The 6-minute walk test (6MWT) is utilized to monitor status of several pulmonary diseases, as it provides information on disease progress and severity. It involves the patient walking along a corridor of specific length with preset start and finish lines for 6 minutes. For preparation purposes, the patient rests in a chair for 15 minutes beforehand, during which time blood pressure, heart rate, oxygen readings and dyspnea score at rest are measured and recorded. How the test will ensue, what the walking pace should be and that the patient is free to stop and rest in case of strain are all explained to the patient. Walking at a fast pace for 6 minutes under supervision of an observer is then requested. The observer may be a physician, nurse or physiotherapist. A chair should be made available within the confines of the walking track, should the patient feel the urge to sit down at any time. Exhaustion, severity of dyspnea and oxygen readings are monitored throughout the test. If the patient slows down during the walk, they are prompted by the observer to restore the initial pace. Sweating, pallor and marked reduction in oxygen readings are signs which warrant premature termination of the test. At the end of 6 minutes, blood pressure, heart rate, oxygen readings and dyspnea score are evaluated again. How much distance the patient covered in 6 minutes is recorded as well.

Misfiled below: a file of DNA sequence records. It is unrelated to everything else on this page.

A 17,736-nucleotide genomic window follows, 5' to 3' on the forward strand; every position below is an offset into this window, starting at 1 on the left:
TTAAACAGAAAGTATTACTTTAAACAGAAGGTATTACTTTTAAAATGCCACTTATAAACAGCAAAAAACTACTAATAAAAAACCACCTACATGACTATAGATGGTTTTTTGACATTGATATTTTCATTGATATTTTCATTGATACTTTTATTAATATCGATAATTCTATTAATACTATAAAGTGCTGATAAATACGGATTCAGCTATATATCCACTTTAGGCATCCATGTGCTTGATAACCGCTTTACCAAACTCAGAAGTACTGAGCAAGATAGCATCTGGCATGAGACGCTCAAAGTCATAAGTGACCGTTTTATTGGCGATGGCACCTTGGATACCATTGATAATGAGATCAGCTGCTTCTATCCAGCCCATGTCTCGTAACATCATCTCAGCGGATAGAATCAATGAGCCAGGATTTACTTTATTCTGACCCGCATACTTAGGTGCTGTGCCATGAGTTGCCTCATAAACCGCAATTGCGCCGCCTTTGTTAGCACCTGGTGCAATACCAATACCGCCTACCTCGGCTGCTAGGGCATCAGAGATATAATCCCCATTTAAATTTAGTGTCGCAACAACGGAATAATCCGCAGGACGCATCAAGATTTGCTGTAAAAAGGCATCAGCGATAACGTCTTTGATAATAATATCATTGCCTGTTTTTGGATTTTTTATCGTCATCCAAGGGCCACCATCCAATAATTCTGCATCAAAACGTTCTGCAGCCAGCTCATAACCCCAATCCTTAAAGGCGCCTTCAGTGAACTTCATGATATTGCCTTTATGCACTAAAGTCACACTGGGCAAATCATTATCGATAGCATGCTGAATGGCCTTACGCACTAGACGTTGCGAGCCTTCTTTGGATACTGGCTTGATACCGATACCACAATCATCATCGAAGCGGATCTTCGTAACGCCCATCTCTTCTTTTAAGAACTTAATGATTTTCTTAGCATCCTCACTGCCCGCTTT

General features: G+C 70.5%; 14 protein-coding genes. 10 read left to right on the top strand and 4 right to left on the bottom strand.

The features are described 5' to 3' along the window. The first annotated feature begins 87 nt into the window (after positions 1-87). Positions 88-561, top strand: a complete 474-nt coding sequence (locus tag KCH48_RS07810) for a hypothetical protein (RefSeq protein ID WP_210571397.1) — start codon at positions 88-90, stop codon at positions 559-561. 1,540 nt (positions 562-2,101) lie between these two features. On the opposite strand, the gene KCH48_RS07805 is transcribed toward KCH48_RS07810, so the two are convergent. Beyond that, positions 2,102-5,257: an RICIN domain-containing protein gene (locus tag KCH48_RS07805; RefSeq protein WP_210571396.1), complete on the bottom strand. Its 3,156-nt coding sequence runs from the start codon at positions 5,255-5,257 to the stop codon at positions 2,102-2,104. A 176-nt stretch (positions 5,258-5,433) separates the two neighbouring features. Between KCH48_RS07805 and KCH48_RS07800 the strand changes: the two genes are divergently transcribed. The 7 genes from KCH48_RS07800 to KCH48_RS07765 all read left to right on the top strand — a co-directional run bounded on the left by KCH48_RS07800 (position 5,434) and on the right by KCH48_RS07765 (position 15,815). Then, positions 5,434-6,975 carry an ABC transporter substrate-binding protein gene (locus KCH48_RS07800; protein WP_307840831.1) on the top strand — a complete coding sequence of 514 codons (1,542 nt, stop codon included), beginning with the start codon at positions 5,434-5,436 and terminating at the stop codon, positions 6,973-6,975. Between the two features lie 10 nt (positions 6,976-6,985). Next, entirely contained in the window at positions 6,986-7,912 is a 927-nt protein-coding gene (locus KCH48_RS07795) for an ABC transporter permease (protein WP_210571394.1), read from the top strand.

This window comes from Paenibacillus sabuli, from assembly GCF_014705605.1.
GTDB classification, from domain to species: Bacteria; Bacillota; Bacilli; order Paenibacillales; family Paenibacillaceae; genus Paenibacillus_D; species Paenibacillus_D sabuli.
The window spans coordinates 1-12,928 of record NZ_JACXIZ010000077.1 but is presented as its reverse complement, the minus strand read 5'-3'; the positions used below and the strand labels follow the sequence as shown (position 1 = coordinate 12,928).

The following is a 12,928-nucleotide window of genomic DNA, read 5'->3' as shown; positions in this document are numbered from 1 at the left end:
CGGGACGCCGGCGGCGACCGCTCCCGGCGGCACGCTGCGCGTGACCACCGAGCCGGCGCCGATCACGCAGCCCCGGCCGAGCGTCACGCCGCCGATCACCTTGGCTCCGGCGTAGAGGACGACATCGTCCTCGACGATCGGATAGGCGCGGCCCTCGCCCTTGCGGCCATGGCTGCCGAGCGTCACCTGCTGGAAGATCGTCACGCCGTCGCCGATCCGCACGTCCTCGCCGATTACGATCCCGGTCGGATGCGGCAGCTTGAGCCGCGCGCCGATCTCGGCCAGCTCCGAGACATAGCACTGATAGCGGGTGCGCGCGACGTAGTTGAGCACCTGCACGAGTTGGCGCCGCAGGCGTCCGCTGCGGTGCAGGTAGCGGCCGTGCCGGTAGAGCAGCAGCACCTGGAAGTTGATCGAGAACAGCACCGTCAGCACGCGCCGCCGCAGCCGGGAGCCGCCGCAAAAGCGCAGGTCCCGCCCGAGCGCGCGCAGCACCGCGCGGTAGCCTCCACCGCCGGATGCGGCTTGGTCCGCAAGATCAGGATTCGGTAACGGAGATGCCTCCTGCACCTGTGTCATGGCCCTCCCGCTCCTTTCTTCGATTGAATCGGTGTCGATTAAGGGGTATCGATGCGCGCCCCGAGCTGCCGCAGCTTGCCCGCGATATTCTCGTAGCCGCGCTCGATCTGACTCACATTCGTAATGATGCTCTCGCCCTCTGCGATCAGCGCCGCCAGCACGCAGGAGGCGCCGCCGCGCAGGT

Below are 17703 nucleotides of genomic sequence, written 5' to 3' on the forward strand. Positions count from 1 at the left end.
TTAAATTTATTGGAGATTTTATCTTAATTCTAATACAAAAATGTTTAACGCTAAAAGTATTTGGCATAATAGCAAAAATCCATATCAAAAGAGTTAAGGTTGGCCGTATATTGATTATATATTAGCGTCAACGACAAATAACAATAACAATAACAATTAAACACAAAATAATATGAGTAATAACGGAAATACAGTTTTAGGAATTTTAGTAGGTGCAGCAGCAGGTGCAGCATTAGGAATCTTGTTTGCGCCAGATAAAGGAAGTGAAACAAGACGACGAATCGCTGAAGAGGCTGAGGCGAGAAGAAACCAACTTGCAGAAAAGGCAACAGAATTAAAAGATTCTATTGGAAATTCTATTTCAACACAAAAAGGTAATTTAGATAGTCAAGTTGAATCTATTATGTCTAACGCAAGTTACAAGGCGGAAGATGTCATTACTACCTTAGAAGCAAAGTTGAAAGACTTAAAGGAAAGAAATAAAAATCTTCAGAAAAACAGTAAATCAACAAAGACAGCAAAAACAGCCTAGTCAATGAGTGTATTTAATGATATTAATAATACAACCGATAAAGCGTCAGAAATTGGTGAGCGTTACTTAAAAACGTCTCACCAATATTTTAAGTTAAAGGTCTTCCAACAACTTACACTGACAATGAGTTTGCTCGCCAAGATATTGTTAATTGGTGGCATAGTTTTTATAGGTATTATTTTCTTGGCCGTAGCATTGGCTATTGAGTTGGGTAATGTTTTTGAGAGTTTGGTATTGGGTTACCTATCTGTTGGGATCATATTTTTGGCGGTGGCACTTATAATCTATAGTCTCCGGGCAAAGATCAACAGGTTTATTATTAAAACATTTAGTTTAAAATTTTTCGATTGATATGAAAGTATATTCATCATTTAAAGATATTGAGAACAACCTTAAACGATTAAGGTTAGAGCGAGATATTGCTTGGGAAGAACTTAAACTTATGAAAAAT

It is known that normal individuals are able to walk 400-700 meters for 6 minutes. However, the distance each patient is expected to walk during the test is calculated in accordance with their age, gender, height and body mass index. It is acknowledged that the distance recorded at the end of the test is indicative of a patient’s daily exercise capacity.
This test is commonly used to monitor progress of pulmonary hypertension and interstitial disease (hardening of pulmonary tissue). Reduced oxygen readings during the walk or less distance walked in comparison to previous tests suggests increased severity of disease or inadequate treatment response. Patients who display marked reduction in oxygenation during the walk test are recommended to use a mobile oxygen support system during exercise.